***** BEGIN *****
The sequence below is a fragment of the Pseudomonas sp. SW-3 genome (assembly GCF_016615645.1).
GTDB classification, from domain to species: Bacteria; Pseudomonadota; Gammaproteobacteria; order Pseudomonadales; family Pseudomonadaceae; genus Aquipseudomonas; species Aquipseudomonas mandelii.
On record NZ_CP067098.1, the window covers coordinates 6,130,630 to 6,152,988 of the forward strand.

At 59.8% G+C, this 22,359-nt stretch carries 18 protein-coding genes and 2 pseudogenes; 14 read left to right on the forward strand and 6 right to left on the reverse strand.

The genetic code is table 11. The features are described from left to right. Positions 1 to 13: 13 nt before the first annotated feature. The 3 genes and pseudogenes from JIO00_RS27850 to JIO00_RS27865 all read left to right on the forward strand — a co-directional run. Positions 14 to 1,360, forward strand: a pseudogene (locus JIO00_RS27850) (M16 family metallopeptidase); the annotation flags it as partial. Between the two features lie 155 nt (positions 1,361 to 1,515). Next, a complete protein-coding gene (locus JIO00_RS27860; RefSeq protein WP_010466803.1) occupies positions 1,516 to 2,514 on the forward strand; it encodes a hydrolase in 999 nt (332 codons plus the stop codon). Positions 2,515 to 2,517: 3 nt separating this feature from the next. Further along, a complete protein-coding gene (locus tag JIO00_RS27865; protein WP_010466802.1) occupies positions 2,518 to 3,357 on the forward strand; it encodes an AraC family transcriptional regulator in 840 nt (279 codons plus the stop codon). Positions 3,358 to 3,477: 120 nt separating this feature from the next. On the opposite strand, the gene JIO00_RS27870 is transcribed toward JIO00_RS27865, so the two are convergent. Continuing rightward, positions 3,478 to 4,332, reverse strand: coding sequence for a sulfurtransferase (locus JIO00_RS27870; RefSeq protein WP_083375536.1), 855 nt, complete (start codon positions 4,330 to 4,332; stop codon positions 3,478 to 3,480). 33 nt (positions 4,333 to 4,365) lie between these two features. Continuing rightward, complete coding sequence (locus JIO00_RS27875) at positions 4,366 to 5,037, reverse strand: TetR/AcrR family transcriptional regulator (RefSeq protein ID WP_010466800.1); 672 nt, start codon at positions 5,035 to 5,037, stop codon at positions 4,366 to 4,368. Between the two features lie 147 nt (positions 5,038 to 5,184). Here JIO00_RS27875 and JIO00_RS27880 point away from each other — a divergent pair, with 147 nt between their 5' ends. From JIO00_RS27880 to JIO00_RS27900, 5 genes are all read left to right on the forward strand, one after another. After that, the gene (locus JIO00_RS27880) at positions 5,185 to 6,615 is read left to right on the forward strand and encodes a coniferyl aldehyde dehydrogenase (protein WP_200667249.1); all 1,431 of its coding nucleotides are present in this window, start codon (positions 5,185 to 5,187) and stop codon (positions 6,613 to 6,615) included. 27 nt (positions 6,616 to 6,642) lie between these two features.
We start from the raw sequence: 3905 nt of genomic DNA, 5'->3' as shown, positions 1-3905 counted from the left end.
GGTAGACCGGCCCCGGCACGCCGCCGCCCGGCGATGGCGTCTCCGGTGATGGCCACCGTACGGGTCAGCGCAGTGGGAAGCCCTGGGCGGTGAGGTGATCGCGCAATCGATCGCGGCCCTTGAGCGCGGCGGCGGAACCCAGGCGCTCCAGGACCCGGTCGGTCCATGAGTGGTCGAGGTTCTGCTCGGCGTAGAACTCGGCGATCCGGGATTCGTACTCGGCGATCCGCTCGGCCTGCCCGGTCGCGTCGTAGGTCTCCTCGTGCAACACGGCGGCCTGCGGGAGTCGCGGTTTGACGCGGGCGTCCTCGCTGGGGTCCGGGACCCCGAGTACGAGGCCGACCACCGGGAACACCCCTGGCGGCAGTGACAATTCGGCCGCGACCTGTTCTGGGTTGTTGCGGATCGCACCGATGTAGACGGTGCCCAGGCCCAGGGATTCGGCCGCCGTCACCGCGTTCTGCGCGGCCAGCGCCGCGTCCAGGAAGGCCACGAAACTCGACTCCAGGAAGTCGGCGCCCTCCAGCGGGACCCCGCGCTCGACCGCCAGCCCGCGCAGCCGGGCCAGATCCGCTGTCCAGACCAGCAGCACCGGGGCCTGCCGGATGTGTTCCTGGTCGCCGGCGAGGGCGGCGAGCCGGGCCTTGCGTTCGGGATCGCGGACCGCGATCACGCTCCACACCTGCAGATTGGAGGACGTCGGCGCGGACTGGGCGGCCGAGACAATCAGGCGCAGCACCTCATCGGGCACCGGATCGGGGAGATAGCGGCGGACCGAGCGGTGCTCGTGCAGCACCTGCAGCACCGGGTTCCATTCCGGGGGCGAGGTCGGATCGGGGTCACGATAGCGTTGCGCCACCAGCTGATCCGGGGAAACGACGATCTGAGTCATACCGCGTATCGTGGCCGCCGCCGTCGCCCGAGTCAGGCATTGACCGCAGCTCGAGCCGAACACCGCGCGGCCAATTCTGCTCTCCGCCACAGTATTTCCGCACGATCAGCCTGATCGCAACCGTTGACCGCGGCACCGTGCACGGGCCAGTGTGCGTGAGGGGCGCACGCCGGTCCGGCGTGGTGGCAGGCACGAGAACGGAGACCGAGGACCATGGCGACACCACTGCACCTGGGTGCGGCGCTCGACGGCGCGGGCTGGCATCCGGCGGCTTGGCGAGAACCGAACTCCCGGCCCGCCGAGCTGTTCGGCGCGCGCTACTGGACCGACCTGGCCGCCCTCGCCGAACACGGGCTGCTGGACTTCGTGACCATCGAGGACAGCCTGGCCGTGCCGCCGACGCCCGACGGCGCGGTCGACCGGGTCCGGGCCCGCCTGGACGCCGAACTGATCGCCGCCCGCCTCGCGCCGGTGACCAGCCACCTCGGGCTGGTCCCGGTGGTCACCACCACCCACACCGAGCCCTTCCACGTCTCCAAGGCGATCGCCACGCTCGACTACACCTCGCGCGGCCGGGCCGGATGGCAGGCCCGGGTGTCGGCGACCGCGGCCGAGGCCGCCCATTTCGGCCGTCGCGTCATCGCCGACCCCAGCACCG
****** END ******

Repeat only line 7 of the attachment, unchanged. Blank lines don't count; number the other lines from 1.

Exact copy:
GGTAGACCGGCCCCGGCACGCCGCCGCCCGGCGATGGCGTCTCCGGTGATGGCCACCGTACGGGTCAGCGCAGTGGGAAGCCCTGGGCGGTGAGGTGATCGCGCAATCGATCGCGGCCCTTGAGCGCGGCGGCGGAACCCAGGCGCTCCAGGACCCGGTCGGTCCATGAGTGGTCGAGGTTCTGCTCGGCGTAGAACTCGGCGATCCGGGATTCGTACTCGGCGATCCGCTCGGCCTGCCCGGTCGCGTCGTAGGTCTCCTCGTGCAACACGGCGGCCTGCGGGAGTCGCGGTTTGACGCGGGCGTCCTCGCTGGGGTCCGGGACCCCGAGTACGAGGCCGACCACCGGGAACACCCCTGGCGGCAGTGACAATTCGGCCGCGACCTGTTCTGGGTTGTTGCGGATCGCACCGATGTAGACGGTGCCCAGGCCCAGGGATTCGGCCGCCGTCACCGCGTTCTGCGCGGCCAGCGCCGCGTCCAGGAAGGCCACGAAACTCGACTCCAGGAAGTCGGCGCCCTCCAGCGGGACCCCGCGCTCGACCGCCAGCCCGCGCAGCCGGGCCAGATCCGCTGTCCAGACCAGCAGCACCGGGGCCTGCCGGATGTGTTCCTGGTCGCCGGCGAGGGCGGCGAGCCGGGCCTTGCGTTCGGGATCGCGGACCGCGATCACGCTCCACACCTGCAGATTGGAGGACGTCGGCGCGGACTGGGCGGCCGAGACAATCAGGCGCAGCACCTCATCGGGCACCGGATCGGGGAGATAGCGGCGGACCGAGCGGTGCTCGTGCAGCACCTGCAGCACCGGGTTCCATTCCGGGGGCGAGGTCGGATCGGGGTCACGATAGCGTTGCGCCACCAGCTGATCCGGGGAAACGACGATCTGAGTCATACCGCGTATCGTGGCCGCCGCCGTCGCCCGAGTCAGGCATTGACCGCAGCTCGAGCCGAACACCGCGCGGCCAATTCTGCTCTCCGCCACAGTATTTCCGCACGATCAGCCTGATCGCAACCGTTGACCGCGGCACCGTGCACGGGCCAGTGTGCGTGAGGGGCGCACGCCGGTCCGGCGTGGTGGCAGGCACGAGAACGGAGACCGAGGACCATGGCGACACCACTGCACCTGGGTGCGGCGCTCGACGGCGCGGGCTGGCATCCGGCGGCTTGGCGAGAACCGAACTCCCGGCCCGCCGAGCTGTTCGGCGCGCGCTACTGGACCGACCTGGCCGCCCTCGCCGAACACGGGCTGCTGGACTTCGTGACCATCGAGGACAGCCTGGCCGTGCCGCCGACGCCCGACGGCGCGGTCGACCGGGTCCGGGCCCGCCTGGACGCCGAACTGATCGCCGCCCGCCTCGCGCCGGTGACCAGCCACCTCGGGCTGGTCCCGGTGGTCACCACCACCCACACCGAGCCCTTCCACGTCTCCAAGGCGATCGCCACGCTCGACTACACCTCGCGCGGCCGGGCCGGATGGCAGGCCCGGGTGTCGGCGACCGCGGCCGAGGCCGCCCATTTCGGCCGTCGCGTCATCGCCGACCCCAGCACCG